Polyrhythm is the simultaneous sounding of two or more independent rhythms. A simple example of a polyrhythm is 3 evenly-spaced notes against 2, with the 3-beat pattern being faster than the 2-beat pattern, so that they both take the same amount of time. Other simple polyrhythms are 3:4, 4:3, 5:4, 7:4, etc. Another form of polyrhythm, which might also be termed polymeter, would be phrasing to suggest a different meter than the one being played by the rest of the ensemble. A common example of this in jazz would be phrasing quarter notes in groupings of 3 to suggest 3/4 time while the ensemble plays in 4/4. Compare with hemiola (not a polyrhythm). Traditional African music is heavily polyrhythmic, although, unlike below, the downbeats do not usually coincide. Frank Zappa, especially towards the end of his career, experimented a lot with complex polyrhythms, such as 11:17, and even nested polyrhythms. The metal band Meshuggah also have some polyrhythms in their music, although their quirkiness is mostly of a polymetric nature. Much minimalist and totalist music makes extensive use of polyrhythms. Henry Cowell and Conlon Nancarrow created music with yet more complex polytempo and using irrational numbers like pi:e.
Common polyrhythms found in jazz are 3:2, which manifests as the quarter-note triplet; 2:3, usually in the form of dotted-quarter notes against quarter notes; 4:3, played as dotted-eight notes against quarter notes (this one demands a good deal of technical proficiency to pull off, and was not at all common in jazz before Tony Williams used it when playing with Miles Davis); and finally 3/4 time against 4/4, which along with 2:3 was used famously by Elvin Jones and McCoy Tyner playing with John Coltrane.
The following is an example of a 2 against 3 polyrhythm, given in time unit box system (TUBS) notation; each box represents a fixed unit of time; time progresses from the left of the diagram to the right, although this is irrelevant since the pattern is symmetric. Beats are indicated with an X; rests are indicated with a blank.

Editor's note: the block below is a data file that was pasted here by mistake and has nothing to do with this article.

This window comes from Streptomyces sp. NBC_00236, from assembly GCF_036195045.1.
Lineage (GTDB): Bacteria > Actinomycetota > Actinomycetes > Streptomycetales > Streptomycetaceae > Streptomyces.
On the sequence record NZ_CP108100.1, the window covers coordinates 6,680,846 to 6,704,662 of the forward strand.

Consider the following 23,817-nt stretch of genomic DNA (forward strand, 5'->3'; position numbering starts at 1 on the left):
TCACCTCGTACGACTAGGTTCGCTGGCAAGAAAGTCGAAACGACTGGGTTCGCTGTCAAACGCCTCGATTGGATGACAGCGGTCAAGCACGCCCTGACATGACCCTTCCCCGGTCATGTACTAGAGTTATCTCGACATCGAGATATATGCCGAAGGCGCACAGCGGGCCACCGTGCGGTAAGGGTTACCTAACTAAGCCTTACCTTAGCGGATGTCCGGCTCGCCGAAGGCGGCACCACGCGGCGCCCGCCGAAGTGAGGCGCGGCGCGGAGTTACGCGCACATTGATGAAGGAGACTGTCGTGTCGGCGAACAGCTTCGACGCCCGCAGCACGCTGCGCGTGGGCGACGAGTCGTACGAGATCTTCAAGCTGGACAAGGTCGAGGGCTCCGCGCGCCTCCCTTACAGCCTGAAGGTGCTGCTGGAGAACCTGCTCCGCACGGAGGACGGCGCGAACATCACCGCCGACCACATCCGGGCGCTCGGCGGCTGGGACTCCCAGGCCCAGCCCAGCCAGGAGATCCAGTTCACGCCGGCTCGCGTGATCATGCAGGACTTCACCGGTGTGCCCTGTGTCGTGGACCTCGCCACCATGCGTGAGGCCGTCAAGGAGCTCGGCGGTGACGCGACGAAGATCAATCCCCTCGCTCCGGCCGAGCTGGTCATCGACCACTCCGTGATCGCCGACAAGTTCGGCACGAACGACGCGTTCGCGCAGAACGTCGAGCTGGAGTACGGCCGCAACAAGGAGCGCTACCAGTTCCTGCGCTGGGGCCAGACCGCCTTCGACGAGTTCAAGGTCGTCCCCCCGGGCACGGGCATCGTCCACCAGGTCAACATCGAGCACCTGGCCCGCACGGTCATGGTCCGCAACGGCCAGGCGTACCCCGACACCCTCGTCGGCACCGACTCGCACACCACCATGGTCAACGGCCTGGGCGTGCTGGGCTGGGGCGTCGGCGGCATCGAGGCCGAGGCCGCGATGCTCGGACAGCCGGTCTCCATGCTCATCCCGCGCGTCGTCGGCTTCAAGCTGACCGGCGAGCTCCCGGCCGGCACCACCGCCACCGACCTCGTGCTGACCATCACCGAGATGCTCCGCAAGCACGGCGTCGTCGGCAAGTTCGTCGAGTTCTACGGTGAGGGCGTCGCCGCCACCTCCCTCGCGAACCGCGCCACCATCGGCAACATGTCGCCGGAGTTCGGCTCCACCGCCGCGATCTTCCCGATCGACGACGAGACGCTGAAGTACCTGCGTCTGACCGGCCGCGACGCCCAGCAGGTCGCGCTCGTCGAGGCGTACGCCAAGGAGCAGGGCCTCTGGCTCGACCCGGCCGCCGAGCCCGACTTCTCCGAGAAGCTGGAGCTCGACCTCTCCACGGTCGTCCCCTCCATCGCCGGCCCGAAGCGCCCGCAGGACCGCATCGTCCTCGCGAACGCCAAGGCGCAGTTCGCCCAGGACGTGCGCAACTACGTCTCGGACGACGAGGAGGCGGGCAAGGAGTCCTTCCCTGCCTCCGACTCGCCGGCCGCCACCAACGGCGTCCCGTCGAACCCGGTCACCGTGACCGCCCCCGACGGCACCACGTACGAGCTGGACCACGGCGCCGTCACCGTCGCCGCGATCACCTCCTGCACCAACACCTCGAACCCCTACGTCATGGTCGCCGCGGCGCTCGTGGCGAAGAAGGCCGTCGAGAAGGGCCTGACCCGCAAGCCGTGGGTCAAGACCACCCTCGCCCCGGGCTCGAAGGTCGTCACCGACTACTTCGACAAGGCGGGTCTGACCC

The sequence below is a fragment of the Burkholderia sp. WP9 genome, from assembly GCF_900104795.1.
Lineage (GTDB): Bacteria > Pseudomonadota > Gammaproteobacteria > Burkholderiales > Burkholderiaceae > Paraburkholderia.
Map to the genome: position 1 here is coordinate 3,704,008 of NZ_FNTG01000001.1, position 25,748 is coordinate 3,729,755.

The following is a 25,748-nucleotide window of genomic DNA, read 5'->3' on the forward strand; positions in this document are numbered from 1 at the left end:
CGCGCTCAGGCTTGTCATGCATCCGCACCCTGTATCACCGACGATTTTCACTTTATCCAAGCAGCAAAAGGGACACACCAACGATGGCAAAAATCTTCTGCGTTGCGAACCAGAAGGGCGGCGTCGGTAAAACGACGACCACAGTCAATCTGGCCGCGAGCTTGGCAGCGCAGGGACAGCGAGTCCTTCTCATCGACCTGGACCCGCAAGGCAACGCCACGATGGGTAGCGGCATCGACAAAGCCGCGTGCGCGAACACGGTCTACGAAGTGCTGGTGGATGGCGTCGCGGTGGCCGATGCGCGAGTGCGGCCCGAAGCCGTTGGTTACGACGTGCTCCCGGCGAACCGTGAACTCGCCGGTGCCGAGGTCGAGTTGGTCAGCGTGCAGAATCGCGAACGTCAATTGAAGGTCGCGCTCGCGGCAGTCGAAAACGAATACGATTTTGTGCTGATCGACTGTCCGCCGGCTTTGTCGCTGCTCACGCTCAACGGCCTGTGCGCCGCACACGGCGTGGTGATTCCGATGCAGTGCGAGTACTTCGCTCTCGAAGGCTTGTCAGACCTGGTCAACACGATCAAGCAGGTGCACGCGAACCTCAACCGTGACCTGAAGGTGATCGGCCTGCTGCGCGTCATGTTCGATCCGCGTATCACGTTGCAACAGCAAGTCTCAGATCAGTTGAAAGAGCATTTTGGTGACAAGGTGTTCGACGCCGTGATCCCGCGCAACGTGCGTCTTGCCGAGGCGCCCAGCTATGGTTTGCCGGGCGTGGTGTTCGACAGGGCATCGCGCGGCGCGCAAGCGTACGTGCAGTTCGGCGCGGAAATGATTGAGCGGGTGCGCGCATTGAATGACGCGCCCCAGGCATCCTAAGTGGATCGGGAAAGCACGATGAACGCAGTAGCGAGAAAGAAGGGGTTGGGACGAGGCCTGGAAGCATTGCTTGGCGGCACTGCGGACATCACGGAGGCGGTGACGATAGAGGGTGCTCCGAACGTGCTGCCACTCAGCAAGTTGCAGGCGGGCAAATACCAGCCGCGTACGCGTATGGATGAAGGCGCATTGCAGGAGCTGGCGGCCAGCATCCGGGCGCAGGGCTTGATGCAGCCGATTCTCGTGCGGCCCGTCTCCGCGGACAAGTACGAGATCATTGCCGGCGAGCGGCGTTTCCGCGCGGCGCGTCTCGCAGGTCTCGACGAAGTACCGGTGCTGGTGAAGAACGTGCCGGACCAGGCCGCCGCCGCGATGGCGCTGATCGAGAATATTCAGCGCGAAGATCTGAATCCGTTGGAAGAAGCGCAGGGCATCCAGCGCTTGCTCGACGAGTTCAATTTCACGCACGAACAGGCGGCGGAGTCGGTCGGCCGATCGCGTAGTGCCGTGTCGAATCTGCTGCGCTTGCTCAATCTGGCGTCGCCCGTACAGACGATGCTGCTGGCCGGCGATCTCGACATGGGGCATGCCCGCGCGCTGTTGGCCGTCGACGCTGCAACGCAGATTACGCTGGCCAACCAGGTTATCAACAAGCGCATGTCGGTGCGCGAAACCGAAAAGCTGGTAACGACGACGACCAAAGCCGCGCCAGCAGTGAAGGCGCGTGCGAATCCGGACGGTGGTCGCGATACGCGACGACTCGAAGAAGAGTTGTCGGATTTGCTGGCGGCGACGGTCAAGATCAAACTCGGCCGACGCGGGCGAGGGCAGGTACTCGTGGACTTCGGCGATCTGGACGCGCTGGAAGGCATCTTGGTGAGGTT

2 against 3 polyrhythm
|2-beat rhythm ||X || || ||X || || ||X || || ||X || || ||X || || ||X || || ||X || || ||X || || |
|3-beat rhythm ||X || ||X || ||X || ||X || ||X || ||X || ||X || ||X || ||X || ||X || ||X || ||X || |
A common memory aid to help with the 2 against 3 polyrhythm is that it has the same rhythm as the phrase "not difficult"; the simultaneous beats occur on the word "not"; the second and third of the triple beat land on "dif" and "cult", respectively. The second 2-beat lands on the "fi" in "difficult." Try saying "not difficult" over and over in time with the sound file below. Another phrase with the same rhythm is "cold cup of tea":
Similar phrases for the 3 against 4 polyrhythm are "pass the gosh darn butter" and "what atrocious weather"; The 3 against 4 polyrhythm is shown below.
3 against 4 polyrhythm
|3-beat rhythm ||X || || || ||X || || || ||X || || || ||X || || || ||X || || || ||X || || || |
|4-beat rhythm ||X || || ||X || || ||X || || ||X || || ||X || || ||X || || ||X || || ||X || || |
As can be seen from above, the counting for polyrhythms is determined by the lowest common multiple, so if one wishes to count 2 against 3, one needs to count a total of 6 beats, as lcm(2,3) = 6 (123456 and 123456). However this is only useful for very simple or polyrhythms, or for getting a feel for more complex ones, as the total number of beats rises quickly. To count 4 against 5, for example, requires a total of 20 beats, and counting thus slows the tempo considerably. However some players, such as classical Indian musicians, can intuitively play high polyrhythms such as 7 against 8.
Below are some example polyrhythms in MIDI format:
- 2 against 3 polyrhythm in MIDI format
- 3 against 4 polyrhythm in MIDI format